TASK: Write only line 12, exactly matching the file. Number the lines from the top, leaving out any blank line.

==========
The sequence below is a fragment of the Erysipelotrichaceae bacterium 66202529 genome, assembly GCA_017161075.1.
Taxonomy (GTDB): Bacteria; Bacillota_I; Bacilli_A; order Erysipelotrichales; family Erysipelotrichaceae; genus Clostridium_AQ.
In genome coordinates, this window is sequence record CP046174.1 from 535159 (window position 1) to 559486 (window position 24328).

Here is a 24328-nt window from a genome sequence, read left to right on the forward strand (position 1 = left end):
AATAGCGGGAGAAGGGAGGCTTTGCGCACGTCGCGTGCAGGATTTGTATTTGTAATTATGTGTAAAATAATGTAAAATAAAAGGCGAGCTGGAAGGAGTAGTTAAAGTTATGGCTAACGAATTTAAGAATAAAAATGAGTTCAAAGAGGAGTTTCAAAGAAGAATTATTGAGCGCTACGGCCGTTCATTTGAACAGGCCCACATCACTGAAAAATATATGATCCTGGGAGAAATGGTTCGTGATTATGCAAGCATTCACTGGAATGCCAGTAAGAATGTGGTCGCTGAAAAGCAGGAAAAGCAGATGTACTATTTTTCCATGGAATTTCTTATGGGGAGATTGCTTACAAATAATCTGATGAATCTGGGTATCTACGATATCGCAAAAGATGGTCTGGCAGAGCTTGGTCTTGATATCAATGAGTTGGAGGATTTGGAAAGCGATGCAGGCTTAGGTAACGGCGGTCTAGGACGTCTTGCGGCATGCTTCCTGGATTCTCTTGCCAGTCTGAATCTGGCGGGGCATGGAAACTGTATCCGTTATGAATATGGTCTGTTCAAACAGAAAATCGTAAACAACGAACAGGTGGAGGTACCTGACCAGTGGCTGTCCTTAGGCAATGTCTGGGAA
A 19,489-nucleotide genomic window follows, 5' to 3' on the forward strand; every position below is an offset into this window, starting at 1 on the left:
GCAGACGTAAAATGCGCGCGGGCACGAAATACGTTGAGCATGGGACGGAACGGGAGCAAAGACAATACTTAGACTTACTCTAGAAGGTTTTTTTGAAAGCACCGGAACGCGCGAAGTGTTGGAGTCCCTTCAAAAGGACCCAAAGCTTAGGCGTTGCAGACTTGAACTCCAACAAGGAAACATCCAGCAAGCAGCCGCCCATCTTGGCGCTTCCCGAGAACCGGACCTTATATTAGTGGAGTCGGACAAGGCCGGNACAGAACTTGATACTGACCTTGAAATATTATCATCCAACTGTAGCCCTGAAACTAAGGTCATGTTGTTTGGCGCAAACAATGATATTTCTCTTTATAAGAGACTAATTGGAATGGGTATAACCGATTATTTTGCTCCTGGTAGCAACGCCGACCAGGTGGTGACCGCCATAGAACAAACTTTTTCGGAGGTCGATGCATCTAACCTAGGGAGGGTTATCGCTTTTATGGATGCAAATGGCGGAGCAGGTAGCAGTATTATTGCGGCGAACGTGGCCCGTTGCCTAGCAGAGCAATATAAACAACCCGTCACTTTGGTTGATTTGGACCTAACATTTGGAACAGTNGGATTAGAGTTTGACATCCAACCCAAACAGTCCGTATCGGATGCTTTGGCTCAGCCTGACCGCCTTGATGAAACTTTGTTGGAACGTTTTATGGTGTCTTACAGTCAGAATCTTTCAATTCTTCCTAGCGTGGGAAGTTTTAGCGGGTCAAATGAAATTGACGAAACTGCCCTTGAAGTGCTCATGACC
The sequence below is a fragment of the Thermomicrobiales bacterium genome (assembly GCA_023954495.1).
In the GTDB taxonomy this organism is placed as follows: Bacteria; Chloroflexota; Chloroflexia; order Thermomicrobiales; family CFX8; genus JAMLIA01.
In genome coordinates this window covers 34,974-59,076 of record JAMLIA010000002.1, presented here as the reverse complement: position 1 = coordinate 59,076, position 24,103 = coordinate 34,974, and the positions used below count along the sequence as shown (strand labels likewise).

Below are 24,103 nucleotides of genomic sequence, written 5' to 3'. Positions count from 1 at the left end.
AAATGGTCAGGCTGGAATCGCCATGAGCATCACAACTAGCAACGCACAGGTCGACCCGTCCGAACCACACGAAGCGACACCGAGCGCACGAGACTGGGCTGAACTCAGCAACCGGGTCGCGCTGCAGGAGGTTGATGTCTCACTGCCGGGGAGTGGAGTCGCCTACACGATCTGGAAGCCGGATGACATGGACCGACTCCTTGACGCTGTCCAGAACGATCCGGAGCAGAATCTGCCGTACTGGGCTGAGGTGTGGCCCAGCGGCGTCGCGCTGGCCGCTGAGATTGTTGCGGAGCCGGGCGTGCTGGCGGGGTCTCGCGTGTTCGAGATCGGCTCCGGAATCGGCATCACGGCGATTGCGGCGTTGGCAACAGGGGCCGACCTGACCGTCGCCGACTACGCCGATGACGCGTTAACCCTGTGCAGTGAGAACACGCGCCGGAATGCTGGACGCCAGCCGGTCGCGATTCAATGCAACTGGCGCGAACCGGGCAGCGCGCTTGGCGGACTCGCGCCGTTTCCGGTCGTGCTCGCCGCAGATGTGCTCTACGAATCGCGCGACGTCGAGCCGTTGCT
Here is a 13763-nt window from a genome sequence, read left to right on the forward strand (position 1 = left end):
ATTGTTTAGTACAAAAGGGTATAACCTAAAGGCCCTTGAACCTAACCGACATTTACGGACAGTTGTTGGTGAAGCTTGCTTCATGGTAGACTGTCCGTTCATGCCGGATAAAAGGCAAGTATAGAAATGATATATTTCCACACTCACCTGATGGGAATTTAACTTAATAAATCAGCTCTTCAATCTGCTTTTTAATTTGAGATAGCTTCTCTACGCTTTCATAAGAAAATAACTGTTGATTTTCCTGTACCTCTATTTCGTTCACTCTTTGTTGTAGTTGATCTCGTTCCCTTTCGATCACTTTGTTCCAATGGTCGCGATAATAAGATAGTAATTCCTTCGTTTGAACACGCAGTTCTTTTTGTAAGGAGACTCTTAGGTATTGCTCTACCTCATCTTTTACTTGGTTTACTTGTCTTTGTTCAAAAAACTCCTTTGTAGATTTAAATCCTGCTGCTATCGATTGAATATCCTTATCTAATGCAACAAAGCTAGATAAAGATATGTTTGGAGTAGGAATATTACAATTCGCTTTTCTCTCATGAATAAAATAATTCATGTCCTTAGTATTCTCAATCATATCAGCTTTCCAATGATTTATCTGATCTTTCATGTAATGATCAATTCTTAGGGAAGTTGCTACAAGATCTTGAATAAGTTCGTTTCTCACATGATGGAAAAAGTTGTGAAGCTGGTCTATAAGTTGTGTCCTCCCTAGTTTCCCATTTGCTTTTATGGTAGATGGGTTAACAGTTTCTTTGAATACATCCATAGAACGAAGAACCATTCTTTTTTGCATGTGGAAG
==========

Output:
AAATGGTCAGGCTGGAATCGCCATGAGCATCACAACTAGCAACGCACAGGTCGACCCGTCCGAACCACACGAAGCGACACCGAGCGCACGAGACTGGGCTGAACTCAGCAACCGGGTCGCGCTGCAGGAGGTTGATGTCTCACTGCCGGGGAGTGGAGTCGCCTACACGATCTGGAAGCCGGATGACATGGACCGACTCCTTGACGCTGTCCAGAACGATCCGGAGCAGAATCTGCCGTACTGGGCTGAGGTGTGGCCCAGCGGCGTCGCGCTGGCCGCTGAGATTGTTGCGGAGCCGGGCGTGCTGGCGGGGTCTCGCGTGTTCGAGATCGGCTCCGGAATCGGCATCACGGCGATTGCGGCGTTGGCAACAGGGGCCGACCTGACCGTCGCCGACTACGCCGATGACGCGTTAACCCTGTGCAGTGAGAACACGCGCCGGAATGCTGGACGCCAGCCGGTCGCGATTCAATGCAACTGGCGCGAACCGGGCAGCGCGCTTGGCGGACTCGCGCCGTTTCCGGTCGTGCTCGCCGCAGATGTGCTCTACGAATCGCGCGACGTCGAGCCGTTGCT